God bless Aretha Franklin, the once and forever "Queen of Soul."  She passed away this morning at her home in Detroit.  She was 76 years old.

In the fall of 1971 I was living in my hometown in Sidney.  My best friend, Jim Ruane, and I loved to listen to Aretha Franklin tapes when we rode around town or sat up at the Sidney football field late into the night trying to figure life out.  Aretha was basically the soundtrack of our lives back then.  And all of a sudden we heard she was going to give a concert in our area.  Cornell University in Ithaca.

Close enough.

We secured tickets (I think they were $12.00) and drove out to Barton Hall on the Cornell campus.  It was a chilly early autumn evening, September 17, 1971.

My friend and I were amazed at the crowd.  Long lines of young people snaked across the campus lawns waiting to get to their seats inside.  This was really one of the first big college concerts I had been to.  And, yes, I was surprised how mixed the audience was, both black and white.  Only later did I realize that she had included a concert rider into her contract saying she would NOT play to all white audiences.  Pretty daring for the time.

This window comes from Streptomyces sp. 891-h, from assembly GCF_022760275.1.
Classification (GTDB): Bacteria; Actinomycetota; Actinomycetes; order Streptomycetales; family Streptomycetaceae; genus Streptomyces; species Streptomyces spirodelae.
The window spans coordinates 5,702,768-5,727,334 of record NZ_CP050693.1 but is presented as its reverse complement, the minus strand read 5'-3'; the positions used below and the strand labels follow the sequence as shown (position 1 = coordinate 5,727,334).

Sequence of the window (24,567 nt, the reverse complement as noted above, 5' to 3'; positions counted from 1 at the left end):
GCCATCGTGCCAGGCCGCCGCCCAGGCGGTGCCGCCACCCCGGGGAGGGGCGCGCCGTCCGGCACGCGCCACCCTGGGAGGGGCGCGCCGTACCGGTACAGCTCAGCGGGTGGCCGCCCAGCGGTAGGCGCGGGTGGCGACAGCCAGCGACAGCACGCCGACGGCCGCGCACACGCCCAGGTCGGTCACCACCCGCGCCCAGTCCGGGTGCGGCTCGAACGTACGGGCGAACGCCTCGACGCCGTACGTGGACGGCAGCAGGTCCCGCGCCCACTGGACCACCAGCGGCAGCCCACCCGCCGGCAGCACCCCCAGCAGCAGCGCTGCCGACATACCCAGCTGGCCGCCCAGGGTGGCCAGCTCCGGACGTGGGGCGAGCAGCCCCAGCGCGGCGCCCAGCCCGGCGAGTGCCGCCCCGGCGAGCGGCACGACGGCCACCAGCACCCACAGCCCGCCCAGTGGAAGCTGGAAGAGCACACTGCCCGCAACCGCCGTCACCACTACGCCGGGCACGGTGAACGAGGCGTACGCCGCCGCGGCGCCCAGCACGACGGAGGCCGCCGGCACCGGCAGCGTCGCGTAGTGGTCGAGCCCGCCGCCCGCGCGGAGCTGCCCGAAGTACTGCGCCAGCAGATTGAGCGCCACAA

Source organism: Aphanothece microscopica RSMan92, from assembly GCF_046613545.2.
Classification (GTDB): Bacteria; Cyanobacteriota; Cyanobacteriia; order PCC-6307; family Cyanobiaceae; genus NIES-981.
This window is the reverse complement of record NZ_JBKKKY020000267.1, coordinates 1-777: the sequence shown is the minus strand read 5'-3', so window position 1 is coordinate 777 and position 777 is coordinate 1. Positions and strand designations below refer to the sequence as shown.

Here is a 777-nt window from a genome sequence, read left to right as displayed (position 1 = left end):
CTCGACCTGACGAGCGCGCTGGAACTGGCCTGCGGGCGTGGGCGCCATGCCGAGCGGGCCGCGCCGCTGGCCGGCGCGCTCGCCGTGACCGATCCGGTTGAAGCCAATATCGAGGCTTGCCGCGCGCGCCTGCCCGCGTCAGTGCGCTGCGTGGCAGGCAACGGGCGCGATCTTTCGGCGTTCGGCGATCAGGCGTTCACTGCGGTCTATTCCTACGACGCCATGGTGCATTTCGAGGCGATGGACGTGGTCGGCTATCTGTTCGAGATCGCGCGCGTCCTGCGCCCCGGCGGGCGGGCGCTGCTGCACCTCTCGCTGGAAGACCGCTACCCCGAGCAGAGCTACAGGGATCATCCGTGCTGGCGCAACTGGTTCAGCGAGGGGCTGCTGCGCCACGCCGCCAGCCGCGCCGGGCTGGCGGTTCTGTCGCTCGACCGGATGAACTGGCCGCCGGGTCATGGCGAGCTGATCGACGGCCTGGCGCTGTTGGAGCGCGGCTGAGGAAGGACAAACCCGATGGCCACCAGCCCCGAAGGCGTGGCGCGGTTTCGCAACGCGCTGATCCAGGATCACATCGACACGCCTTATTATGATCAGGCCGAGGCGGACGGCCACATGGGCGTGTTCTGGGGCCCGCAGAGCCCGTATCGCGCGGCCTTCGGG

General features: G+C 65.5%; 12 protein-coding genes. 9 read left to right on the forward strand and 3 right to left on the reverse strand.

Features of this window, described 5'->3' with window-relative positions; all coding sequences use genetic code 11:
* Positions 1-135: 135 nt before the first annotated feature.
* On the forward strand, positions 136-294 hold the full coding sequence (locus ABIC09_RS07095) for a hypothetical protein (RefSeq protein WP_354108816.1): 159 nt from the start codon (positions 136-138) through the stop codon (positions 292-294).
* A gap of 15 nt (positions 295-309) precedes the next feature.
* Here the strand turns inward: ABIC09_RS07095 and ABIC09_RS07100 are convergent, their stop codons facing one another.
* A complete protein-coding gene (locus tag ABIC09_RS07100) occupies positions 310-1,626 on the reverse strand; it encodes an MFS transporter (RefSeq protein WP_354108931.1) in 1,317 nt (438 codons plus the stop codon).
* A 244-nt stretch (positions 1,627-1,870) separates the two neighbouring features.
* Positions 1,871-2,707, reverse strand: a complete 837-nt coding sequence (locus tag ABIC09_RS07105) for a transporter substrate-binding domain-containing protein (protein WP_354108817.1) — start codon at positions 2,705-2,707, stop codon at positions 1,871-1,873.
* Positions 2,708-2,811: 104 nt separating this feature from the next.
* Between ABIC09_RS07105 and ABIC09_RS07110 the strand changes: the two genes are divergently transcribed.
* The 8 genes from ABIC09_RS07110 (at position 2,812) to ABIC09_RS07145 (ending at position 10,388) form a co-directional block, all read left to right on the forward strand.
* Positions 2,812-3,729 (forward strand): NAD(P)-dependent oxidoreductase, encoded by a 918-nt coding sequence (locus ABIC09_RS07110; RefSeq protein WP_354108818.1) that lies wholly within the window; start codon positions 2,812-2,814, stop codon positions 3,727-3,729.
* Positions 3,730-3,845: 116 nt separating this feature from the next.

She came out, the crowd roared, she sat at her piano, she danced, her back up band cooked to a boil, she sweat buckets, she teased her conductor, the crowd roared some more.  She played all the hits off her 1970 album "Spirit in the Dark," and ended with a gospel medley that raised the roof off that old field house.

On the long ride home at midnight, my friend and I played the "Spirit in the Dark" 8-track over and over and over.  At high volume.  It felt like the drive back to Sidney took only 20 minutes.

It was one of those "never forget" moments in a person's life. I was 22 years old.

I loved Aretha Franklin. She was an American Original.